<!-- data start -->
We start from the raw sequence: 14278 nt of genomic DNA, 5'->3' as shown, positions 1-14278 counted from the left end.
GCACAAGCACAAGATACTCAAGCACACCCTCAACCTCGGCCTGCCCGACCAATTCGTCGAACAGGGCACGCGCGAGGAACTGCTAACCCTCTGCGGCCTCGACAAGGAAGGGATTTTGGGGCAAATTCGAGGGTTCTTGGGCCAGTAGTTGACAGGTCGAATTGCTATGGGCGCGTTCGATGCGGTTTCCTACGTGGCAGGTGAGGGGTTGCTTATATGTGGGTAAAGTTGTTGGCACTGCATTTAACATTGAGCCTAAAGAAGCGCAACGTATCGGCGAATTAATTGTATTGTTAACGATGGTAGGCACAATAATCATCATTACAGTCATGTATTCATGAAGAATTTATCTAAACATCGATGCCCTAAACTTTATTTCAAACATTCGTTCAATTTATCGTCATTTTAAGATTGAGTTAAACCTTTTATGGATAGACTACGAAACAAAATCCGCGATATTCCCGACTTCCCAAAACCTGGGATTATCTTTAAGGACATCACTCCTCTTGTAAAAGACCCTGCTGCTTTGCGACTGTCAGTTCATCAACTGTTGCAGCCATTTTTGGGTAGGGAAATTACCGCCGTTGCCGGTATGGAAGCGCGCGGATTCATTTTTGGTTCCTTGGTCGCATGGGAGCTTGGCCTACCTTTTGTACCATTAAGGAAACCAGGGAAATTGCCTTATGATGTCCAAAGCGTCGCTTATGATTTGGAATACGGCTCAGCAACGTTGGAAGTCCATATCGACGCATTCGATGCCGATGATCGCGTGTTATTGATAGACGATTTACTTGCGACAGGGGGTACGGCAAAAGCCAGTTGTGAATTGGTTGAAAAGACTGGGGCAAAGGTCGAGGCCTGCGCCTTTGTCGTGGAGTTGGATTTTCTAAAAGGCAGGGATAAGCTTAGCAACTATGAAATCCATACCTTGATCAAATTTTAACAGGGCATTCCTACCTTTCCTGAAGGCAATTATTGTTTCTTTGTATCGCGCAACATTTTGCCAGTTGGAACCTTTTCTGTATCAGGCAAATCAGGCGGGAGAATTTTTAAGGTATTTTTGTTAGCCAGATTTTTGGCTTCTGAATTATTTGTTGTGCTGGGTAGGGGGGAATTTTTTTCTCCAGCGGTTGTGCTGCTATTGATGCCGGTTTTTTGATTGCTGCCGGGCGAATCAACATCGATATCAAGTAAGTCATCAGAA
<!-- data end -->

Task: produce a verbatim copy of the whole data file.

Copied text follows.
We start from the raw sequence: 14278 nt of genomic DNA, 5'->3' as shown, positions 1-14278 counted from the left end.
GCACAAGCACAAGATACTCAAGCACACCCTCAACCTCGGCCTGCCCGACCAATTCGTCGAACAGGGCACGCGCGAGGAACTGCTAACCCTCTGCGGCCTCGACAAGGAAGGGATTTTGGGGCAAATTCGAGGGTTCTTGGGCCAGTAGTTGACAGGTCGAATTGCTATGGGCGCGTTCGATGCGGTTTCCTACGTGGCAGGTGAGGGGTTGCTTATATGTGGGTAAAGTTGTTGGCACTGCATTTAACATTGAGCCTAAAGAAGCGCAACGTATCGGCGAATTAATTGTATTGTTAACGATGGTAGGCACAATAATCATCATTACAGTCATGTATTCATGAAGAATTTATCTAAACATCGATGCCCTAAACTTTATTTCAAACATTCGTTCAATTTATCGTCATTTTAAGATTGAGTTAAACCTTTTATGGATAGACTACGAAACAAAATCCGCGATATTCCCGACTTCCCAAAACCTGGGATTATCTTTAAGGACATCACTCCTCTTGTAAAAGACCCTGCTGCTTTGCGACTGTCAGTTCATCAACTGTTGCAGCCATTTTTGGGTAGGGAAATTACCGCCGTTGCCGGTATGGAAGCGCGCGGATTCATTTTTGGTTCCTTGGTCGCATGGGAGCTTGGCCTACCTTTTGTACCATTAAGGAAACCAGGGAAATTGCCTTATGATGTCCAAAGCGTCGCTTATGATTTGGAATACGGCTCAGCAACGTTGGAAGTCCATATCGACGCATTCGATGCCGATGATCGCGTGTTATTGATAGACGATTTACTTGCGACAGGGGGTACGGCAAAAGCCAGTTGTGAATTGGTTGAAAAGACTGGGGCAAAGGTCGAGGCCTGCGCCTTTGTCGTGGAGTTGGATTTTCTAAAAGGCAGGGATAAGCTTAGCAACTATGAAATCCATACCTTGATCAAATTTTAACAGGGCATTCCTACCTTTCCTGAAGGCAATTATTGTTTCTTTGTATCGCGCAACATTTTGCCAGTTGGAACCTTTTCTGTATCAGGCAAATCAGGCGGGAGAATTTTTAAGGTATTTTTGTTAGCCAGATTTTTGGCTTCTGAATTATTTGTTGTGCTGGGTAGGGGGGAATTTTTTTCTCCAGCGGTTGTGCTGCTATTGATGCCGGTTTTTTGATTGCTGCCGGGCGAATCAACATCGATATCAAGTAAGTCATCAGAA